In his summer finest, the American wigeon male has a jaunty look, almost swashbuckling in appearance, with two brilliant green eyepatches and a broad white strip down the middle of his head.
In winter, the brilliant green is gone but the white remains, becoming this duck's most distinguishing feature, the one that has earnd it the nickname, baldpate, as in bald head.
American wigeons, scientifically known as Mareca americana, are winter visitors to Florida, as they are to much of the United States. Most spend summers in the north central U.S. into the Rocky Mountains, into the central Canadian provinces, the Yukon and Northwest Territories and into Alaska. There's a smaller population that will nest in the Great Lakes Region and along the St. Lawrence River. They'll winter in roughly the southern half of the U.S. and fairly far north along both coasts. Their wintering grounds extend south into Mexico, the Caribbean, Central America and to Venezuela on the Atlantic side of South America and Bolivia on the Pacific. They're also found in far eastern Russia and are vagrants to other parts of Asia as well as Europe and even Africa. Worth noting here: the American wigeon has a cousin, the Eurasian wigeon, that occasionally finds its way to this side of the Atlantic. The two birds are somewhat similar, but the Eurasian version has a red head and neck.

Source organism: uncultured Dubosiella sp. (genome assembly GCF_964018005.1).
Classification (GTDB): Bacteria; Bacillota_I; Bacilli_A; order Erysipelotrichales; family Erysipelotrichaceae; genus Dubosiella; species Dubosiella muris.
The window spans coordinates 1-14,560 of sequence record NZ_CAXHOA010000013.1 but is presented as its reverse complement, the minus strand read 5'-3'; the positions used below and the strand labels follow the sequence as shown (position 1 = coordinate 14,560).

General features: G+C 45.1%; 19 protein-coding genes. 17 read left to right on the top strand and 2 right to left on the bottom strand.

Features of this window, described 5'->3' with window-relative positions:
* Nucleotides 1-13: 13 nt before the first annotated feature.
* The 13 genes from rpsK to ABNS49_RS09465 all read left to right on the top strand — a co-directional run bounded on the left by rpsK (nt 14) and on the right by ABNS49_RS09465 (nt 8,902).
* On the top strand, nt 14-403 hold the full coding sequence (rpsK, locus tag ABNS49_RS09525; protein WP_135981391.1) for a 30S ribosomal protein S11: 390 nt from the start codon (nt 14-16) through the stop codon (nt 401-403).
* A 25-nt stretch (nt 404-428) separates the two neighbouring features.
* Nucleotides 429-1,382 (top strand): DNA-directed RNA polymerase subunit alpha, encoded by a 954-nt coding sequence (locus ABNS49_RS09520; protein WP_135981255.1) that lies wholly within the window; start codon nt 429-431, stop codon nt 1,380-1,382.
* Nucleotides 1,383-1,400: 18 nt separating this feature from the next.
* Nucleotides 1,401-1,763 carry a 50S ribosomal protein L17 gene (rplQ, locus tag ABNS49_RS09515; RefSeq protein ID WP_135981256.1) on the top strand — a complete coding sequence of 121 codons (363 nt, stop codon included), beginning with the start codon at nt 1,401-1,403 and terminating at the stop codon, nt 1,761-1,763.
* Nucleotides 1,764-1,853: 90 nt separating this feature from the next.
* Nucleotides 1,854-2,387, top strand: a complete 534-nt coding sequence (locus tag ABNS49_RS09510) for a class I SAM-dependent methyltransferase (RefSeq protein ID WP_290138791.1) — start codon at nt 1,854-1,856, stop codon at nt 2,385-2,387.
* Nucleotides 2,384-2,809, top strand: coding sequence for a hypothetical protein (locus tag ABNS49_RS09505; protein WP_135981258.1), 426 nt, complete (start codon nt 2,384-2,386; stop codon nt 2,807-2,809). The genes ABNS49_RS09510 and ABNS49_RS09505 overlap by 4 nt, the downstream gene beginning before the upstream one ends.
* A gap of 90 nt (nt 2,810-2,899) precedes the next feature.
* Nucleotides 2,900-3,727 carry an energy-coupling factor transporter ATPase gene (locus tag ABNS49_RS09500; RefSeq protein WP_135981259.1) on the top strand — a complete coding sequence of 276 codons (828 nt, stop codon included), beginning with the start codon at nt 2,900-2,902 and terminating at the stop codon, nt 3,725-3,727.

Males after mating will fly sometimes great distances to find large, open marshes where they will molt and grow new feathers before heading south for the winter. They are unable to fly during this time, which can last as long as five weeks.
During the summer, American wigeons will take to wetlands, marshes, shallow lakes and ponds with plenty of plants and bugs for forage. They'll nest nearby in fields with tall grass or brush that offer concealment. In winter, they'll take to similarly wet habitats, including bays, flooded fields, estuaries and mudflats, again where food is plentiful. They'll also visit parks and golf courses, where they'll graze on the grass. Mating begins during winter; males and females will pair up and fly north together. Females select the nest site, which could be as much as a half-mile from water. The nest itself is a small depression lined with reeds, grass and feathers. She'll lay a clutch of three to 13 eggs, which will require three to four weeks of incubation before hatching. By this time, dad has gone off to molt; mom handles all of the sitting duty, and shortly after her offspring hatch, she'll trundle them off to the nearest water. The young wigeons can feed themselves, but will stay with mom until after they're ready to fly, about 45 to 63 days after hatching.
American wigeons have a short, blue-gray bill with a dark tip and base; males' heads are gray, with the two green eyepatches, white crown, cinnamon flanks, white rumps and black tails. There's also a variation called the storm wigeon, where the white crest extends to cover most of the face other than the eyepatches. Females have the same bill, but the head entirely gray, darker, almost smuggy around the eyes. Their flanks are light brown and they're mottled above. American wigeons are members of Anatidae, the family of ducks and geese.